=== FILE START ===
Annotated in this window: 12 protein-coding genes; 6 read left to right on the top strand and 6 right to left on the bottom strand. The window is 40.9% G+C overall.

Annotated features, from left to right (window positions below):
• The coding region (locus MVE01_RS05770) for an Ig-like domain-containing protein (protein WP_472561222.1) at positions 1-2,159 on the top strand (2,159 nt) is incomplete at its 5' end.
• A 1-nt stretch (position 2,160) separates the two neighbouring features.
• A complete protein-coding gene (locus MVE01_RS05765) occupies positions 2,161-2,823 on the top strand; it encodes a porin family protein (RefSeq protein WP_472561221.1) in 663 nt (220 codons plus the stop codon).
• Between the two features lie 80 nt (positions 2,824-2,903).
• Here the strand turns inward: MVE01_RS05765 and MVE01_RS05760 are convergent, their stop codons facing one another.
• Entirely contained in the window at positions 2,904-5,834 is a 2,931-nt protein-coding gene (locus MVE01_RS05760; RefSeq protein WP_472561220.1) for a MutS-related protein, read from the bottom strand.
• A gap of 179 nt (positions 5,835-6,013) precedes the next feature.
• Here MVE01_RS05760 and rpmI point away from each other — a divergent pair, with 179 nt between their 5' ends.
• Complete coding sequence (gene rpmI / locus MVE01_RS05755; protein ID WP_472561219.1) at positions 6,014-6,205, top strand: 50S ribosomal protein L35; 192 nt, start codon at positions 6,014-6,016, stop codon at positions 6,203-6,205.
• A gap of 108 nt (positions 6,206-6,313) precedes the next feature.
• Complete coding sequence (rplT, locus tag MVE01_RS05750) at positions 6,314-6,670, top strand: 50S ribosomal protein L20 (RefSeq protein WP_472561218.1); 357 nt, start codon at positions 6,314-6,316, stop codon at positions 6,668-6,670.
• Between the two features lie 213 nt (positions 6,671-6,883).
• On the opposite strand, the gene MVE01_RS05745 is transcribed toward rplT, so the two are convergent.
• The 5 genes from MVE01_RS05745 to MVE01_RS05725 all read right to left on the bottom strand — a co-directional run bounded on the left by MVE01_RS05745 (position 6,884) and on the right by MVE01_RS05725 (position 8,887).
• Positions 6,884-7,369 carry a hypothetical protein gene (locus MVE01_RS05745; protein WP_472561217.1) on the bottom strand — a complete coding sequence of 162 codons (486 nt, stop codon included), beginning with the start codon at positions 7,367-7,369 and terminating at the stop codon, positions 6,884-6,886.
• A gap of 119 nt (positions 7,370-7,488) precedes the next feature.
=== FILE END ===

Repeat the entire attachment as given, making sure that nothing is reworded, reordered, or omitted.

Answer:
Annotated in this window: 12 protein-coding genes; 6 read left to right on the top strand and 6 right to left on the bottom strand. The window is 40.9% G+C overall.

Annotated features, from left to right (window positions below):
• The coding region (locus MVE01_RS05770) for an Ig-like domain-containing protein (protein WP_472561222.1) at positions 1-2,159 on the top strand (2,159 nt) is incomplete at its 5' end.
• A 1-nt stretch (position 2,160) separates the two neighbouring features.
• A complete protein-coding gene (locus MVE01_RS05765) occupies positions 2,161-2,823 on the top strand; it encodes a porin family protein (RefSeq protein WP_472561221.1) in 663 nt (220 codons plus the stop codon).
• Between the two features lie 80 nt (positions 2,824-2,903).
• Here the strand turns inward: MVE01_RS05765 and MVE01_RS05760 are convergent, their stop codons facing one another.
• Entirely contained in the window at positions 2,904-5,834 is a 2,931-nt protein-coding gene (locus MVE01_RS05760; RefSeq protein WP_472561220.1) for a MutS-related protein, read from the bottom strand.
• A gap of 179 nt (positions 5,835-6,013) precedes the next feature.
• Here MVE01_RS05760 and rpmI point away from each other — a divergent pair, with 179 nt between their 5' ends.
• Complete coding sequence (gene rpmI / locus MVE01_RS05755; protein ID WP_472561219.1) at positions 6,014-6,205, top strand: 50S ribosomal protein L35; 192 nt, start codon at positions 6,014-6,016, stop codon at positions 6,203-6,205.
• A gap of 108 nt (positions 6,206-6,313) precedes the next feature.
• Complete coding sequence (rplT, locus tag MVE01_RS05750) at positions 6,314-6,670, top strand: 50S ribosomal protein L20 (RefSeq protein WP_472561218.1); 357 nt, start codon at positions 6,314-6,316, stop codon at positions 6,668-6,670.
• Between the two features lie 213 nt (positions 6,671-6,883).
• On the opposite strand, the gene MVE01_RS05745 is transcribed toward rplT, so the two are convergent.
• The 5 genes from MVE01_RS05745 to MVE01_RS05725 all read right to left on the bottom strand — a co-directional run bounded on the left by MVE01_RS05745 (position 6,884) and on the right by MVE01_RS05725 (position 8,887).
• Positions 6,884-7,369 carry a hypothetical protein gene (locus MVE01_RS05745; protein WP_472561217.1) on the bottom strand — a complete coding sequence of 162 codons (486 nt, stop codon included), beginning with the start codon at positions 7,367-7,369 and terminating at the stop codon, positions 6,884-6,886.
• A gap of 119 nt (positions 7,370-7,488) precedes the next feature.